Gary:   Yes, one time I left a pair of sneakers on the top of my car and I drove off, and I guess they must have fallen. And somebody who was at the show followed me 75 minutes from Providence, Rhode Island to the North Shore of Massachusetts to return the shoes and I said “Why didn’t you at some point honk at me or flash your lights to get me to pull over?” And they said “we didn’t want to scare you.” And I was like, what’s more scary? For someone to pull up at your house who followed you for an hour and a half. That was the strangest thing. And they had to go to the bathroom so I invited them into my place – I was staying at my mom’s at the time – and so I invited them in. So that was very strange. They went to the bathroom and then I guess drove another hour and a half home at, like, 3:00 in the morning. It may have even been New Year’s Day. But they spent most of their night returning shoes to me. That was probably the weirdest thing. They were nice I guess. It was funny they thought following me would be less scary than blinking their high beams and honking at me. I guess it was very thoughtful of them to return my shoes, but it was weird the way they did it.

Q.        The ladies want to know: are you single?

Gary:   Yeah. I think that as men get older they get more and more particular about who they would marry because you get very used to your lifestyle and the preferences. I’ve been burned a couple of times in relationships and I’m rather reluctant and cynical to get into anything too heavy, but I occasionally fall for somebody, but it’s rare.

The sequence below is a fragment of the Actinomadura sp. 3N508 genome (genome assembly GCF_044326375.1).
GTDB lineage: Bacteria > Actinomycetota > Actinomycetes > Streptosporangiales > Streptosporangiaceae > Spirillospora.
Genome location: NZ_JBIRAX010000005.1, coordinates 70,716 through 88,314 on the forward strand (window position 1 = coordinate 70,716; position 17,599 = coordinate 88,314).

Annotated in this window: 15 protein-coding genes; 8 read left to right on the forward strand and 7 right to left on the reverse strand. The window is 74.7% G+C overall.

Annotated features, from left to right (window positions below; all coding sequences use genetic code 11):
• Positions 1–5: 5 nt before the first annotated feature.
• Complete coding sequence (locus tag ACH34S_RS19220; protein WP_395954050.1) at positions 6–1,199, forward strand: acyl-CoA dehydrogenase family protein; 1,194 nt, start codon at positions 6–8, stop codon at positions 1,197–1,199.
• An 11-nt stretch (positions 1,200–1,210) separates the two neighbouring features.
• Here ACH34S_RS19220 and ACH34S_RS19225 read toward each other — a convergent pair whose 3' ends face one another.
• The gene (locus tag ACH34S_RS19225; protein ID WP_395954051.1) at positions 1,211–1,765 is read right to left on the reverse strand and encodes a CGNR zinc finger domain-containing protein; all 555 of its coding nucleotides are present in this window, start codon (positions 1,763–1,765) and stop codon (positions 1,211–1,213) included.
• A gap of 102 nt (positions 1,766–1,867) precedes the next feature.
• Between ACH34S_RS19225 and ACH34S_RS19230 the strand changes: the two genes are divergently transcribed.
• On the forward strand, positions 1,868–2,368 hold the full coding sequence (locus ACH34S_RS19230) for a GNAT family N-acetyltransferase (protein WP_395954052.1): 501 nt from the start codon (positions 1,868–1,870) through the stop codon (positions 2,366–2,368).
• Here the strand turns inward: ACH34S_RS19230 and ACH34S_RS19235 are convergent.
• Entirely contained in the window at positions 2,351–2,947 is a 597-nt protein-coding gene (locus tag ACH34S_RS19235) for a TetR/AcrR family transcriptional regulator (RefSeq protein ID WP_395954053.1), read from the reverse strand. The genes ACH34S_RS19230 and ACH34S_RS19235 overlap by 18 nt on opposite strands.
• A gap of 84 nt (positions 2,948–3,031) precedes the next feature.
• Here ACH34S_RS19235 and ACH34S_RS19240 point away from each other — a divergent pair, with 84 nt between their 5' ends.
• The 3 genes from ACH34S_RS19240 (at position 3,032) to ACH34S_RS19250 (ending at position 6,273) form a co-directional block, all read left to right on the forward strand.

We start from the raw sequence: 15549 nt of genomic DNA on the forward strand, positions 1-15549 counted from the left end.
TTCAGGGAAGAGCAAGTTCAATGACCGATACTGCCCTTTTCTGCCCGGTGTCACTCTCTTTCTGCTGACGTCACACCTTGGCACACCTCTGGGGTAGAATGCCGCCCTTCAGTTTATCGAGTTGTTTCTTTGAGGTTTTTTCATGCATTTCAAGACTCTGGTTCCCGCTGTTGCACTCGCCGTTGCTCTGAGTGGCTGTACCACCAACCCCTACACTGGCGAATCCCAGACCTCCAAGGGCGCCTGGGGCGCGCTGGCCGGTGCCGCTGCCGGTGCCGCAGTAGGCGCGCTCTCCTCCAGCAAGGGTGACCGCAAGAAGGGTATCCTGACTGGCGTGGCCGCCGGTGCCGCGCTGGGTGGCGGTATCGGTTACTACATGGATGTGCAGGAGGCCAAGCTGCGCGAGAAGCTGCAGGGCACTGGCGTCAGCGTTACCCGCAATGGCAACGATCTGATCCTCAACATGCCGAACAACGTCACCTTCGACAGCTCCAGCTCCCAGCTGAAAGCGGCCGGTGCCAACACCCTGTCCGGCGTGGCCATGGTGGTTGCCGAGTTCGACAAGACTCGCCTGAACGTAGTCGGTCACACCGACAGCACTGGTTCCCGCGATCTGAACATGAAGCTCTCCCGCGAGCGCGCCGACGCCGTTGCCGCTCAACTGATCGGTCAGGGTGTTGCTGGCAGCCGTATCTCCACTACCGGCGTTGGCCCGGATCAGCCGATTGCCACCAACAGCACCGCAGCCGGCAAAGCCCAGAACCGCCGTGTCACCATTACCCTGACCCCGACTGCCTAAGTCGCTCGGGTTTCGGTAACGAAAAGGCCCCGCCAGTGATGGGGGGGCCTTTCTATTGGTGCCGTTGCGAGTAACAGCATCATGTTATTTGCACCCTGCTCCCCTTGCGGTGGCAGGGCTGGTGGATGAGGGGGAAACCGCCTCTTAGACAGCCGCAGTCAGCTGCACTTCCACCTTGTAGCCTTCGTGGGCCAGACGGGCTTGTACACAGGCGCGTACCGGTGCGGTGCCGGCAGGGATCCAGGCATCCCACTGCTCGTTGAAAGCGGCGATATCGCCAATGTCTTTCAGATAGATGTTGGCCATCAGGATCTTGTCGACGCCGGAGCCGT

Q.        Have you considered getting into acting and movies?

Gary:   I’ve auditioned a lot and I’ve done a lot of training and classes, and small things, short films and plays, and stuff like that, but the only reason I ever wanted to get into sitcoms – and I’ve made pilots – but the only reason was so I could do more standup comedy. And the current state of standup comedy with the internet and Comedy Central and satellite radio comedy stations, and things like that, is its actually possible to make a mark as a comedian without having the sitcom or movie exposure. It’s harder, and it takes a longer time, and it’s not quite as “overnight,” but I really feel by applying myself completely to comedy and being driven in that way, that I have no doubt that eventually I’ll be able to get exactly what I want as far as a fan following without getting sidetracked with movies and television. With that being said, if somebody offered me something, I would jump at the chance. It’s just for every audition you go on, it’s hard to take the rejection after a while, and preparing for the audition, and keeping your acting chops sharp requires attention and dedication that I’d just rather put into writing jokes and performing at night. So that’s where my focus is now. I don’t think its sour grapes. It’s doing what I want, rather than what I think would be a more difficult route.

Q.        What made you take the plunge into standup comedy?

Gary:   I think part of it was I had a talent, an interest and a passion for it. But I think if I had been happy in my job as an accountant, I would have maybe stuck with that, because it’s a long road to go on, and there’s not a lot of security initially. So I think the fact I hated my job and just could not rationalize the work that I was doing as having any kind of ethical manifestation. My brother is a tax guy, and the way I look at it, it’s like he’s spending his life saving money for rich people. So I think making strangers laugh, at least having a creative component to your profession, is more manageable for me. I can live with that a lot easier. I’m paraphrasing, but Frederich Nietzsche was saying you can handle any “how,” if you can figure out a “why.” The “why” with comedy, I use my creativity and also it’s very exhilarating to perform in front of a crowd that really gets you and enjoys you, and pays attention to you. It’s hard to go back to accounting after experiencing that.